Anyway, as I said, I'm depressed right now. With the exception of the confirmation of Janice Rogers Brown to the federal bench, this has not been a good year for libertarians. Social Security privatization is stalled, federalism is deader than Terri Schiavo, the drug war remains in full effect, and private property exists only at the sufferance of local government, bought and paid for by real estate developers and other big businesses.

June 28, 2005

Slimy politician of the daymonth

Republican Congressman Tom Davis, last known for holding Congressional hearings on the key national security issue of the private lives of major league baseball players, is at it again. With all major national problems resolved, he has come up with a new issue to focus Congressional attention on: who should own a major league baseball team.

One might think that would be an issue for a private business to work out -- but as the Supreme Court showed just last week, in the modern world of Washington DC, there's no such thing as private business.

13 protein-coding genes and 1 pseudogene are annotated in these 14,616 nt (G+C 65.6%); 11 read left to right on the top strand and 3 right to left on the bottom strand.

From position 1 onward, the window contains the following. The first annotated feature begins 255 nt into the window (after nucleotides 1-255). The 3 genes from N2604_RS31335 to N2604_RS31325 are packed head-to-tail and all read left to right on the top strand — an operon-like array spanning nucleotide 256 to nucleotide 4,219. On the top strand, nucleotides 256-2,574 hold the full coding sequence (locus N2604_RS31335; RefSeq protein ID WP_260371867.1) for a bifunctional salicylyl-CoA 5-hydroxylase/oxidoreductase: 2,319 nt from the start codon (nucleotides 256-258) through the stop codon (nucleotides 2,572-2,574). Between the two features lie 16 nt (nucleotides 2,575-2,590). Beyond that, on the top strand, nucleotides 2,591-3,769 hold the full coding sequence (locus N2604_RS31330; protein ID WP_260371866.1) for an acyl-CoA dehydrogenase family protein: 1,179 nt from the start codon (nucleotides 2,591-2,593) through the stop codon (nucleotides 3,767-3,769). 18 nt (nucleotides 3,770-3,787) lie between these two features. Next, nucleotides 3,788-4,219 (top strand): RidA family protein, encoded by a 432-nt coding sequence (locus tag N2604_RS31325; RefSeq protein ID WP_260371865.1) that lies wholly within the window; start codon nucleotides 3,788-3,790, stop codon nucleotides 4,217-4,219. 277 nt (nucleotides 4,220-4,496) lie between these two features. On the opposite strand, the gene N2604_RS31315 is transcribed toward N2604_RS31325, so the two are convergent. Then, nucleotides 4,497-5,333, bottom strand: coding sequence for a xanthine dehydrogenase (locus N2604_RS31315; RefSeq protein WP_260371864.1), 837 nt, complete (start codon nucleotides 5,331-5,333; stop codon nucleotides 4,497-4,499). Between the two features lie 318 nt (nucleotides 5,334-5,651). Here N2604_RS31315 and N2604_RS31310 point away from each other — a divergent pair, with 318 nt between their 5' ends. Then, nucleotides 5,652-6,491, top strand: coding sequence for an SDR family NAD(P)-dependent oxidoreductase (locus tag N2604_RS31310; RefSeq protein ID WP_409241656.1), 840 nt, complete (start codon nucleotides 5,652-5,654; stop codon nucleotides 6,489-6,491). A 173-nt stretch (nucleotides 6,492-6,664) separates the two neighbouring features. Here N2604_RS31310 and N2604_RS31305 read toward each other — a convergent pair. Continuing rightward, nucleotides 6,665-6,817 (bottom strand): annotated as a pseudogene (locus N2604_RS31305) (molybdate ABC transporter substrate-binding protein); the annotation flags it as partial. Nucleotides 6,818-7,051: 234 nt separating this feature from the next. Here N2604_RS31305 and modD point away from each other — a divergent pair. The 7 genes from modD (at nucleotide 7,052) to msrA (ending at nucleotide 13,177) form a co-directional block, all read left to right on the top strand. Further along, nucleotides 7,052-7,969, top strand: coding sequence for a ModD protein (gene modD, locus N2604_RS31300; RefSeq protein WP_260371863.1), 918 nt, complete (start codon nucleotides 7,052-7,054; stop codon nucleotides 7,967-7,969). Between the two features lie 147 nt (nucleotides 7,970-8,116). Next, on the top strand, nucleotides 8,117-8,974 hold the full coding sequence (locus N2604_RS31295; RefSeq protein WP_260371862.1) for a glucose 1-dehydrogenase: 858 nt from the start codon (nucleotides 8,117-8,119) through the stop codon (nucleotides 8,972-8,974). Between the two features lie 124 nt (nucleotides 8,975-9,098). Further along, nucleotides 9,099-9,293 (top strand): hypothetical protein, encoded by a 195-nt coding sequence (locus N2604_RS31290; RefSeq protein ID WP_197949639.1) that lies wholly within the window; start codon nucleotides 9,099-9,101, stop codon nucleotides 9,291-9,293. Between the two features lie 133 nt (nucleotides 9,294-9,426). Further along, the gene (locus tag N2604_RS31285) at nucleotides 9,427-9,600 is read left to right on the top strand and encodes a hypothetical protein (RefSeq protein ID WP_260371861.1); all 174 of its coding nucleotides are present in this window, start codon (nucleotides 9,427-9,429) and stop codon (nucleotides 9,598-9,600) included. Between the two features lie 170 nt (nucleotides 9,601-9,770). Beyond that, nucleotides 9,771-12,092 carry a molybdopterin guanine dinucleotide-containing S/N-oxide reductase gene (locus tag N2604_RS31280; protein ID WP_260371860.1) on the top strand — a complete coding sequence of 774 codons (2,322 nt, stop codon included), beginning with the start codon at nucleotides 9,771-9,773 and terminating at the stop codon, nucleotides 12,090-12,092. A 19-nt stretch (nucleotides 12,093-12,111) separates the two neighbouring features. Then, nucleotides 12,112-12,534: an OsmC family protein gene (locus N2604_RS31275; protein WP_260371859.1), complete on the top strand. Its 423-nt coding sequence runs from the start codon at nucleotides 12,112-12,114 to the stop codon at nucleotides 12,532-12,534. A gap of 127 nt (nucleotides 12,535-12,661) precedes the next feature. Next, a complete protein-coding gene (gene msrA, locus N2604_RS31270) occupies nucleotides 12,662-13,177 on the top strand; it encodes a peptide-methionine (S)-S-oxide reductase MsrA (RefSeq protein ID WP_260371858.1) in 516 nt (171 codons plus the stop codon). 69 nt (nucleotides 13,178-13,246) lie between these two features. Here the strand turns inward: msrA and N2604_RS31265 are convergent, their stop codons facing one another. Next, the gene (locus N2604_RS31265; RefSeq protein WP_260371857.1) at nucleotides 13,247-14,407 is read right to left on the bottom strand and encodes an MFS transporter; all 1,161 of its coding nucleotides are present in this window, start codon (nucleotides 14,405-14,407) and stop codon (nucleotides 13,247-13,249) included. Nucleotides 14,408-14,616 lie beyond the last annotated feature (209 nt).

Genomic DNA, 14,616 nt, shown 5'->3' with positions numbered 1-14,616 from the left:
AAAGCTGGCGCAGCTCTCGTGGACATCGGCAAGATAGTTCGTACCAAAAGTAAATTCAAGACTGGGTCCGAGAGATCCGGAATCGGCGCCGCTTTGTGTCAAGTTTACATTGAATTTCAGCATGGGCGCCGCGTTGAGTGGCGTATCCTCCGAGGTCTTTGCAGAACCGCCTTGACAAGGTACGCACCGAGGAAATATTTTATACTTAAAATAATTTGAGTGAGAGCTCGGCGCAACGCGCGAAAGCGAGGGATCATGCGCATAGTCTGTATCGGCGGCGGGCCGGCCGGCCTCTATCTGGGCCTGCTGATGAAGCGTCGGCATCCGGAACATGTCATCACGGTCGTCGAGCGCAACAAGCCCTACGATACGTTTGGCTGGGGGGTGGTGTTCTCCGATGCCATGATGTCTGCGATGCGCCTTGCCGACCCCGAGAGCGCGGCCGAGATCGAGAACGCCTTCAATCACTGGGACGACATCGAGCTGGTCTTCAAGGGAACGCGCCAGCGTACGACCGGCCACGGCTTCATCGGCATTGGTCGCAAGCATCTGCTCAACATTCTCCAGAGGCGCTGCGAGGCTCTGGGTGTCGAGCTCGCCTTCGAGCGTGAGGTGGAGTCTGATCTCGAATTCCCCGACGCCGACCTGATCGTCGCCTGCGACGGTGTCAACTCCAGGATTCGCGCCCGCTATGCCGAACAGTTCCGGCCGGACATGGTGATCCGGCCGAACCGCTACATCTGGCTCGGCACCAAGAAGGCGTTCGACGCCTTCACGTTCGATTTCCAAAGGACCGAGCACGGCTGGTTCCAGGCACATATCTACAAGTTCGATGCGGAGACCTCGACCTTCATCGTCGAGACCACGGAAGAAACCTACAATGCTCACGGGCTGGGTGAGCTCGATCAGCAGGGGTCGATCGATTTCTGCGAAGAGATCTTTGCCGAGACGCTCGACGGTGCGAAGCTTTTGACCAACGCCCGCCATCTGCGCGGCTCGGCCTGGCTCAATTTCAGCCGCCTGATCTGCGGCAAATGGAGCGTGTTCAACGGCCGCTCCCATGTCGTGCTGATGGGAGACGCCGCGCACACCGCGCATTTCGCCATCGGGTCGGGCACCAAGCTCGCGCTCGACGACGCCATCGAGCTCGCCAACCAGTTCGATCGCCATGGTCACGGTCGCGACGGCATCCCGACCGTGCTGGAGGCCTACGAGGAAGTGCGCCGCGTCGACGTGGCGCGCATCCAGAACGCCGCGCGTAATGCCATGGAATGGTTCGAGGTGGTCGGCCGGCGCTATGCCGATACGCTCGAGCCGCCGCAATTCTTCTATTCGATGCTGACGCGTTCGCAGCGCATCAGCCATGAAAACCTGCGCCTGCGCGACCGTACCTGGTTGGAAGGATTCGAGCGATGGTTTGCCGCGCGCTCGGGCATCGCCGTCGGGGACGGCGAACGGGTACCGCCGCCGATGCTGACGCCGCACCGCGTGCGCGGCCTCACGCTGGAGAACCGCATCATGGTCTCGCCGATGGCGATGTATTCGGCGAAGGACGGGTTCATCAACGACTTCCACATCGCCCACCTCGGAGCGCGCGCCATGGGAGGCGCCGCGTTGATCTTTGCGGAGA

The hearings chaired by Davis a couple of months ago, as outrageous as they were, at least theoretically bore some distant relationship to federal policy. One may question -- and so I do -- why the federal government would have a policy on steroid use, but it does, so there's some logic in holding hearings on the subject.

But now? Now Davis is threatening partisan retaliation against Major League Baseball if they allow someone he doesn't like to own a team:

Republicans in Congress threatened Major League Baseball on Monday with repeal of its antitrust exemption if billionaire financier George Soros is involved in buying the Washington Nationals.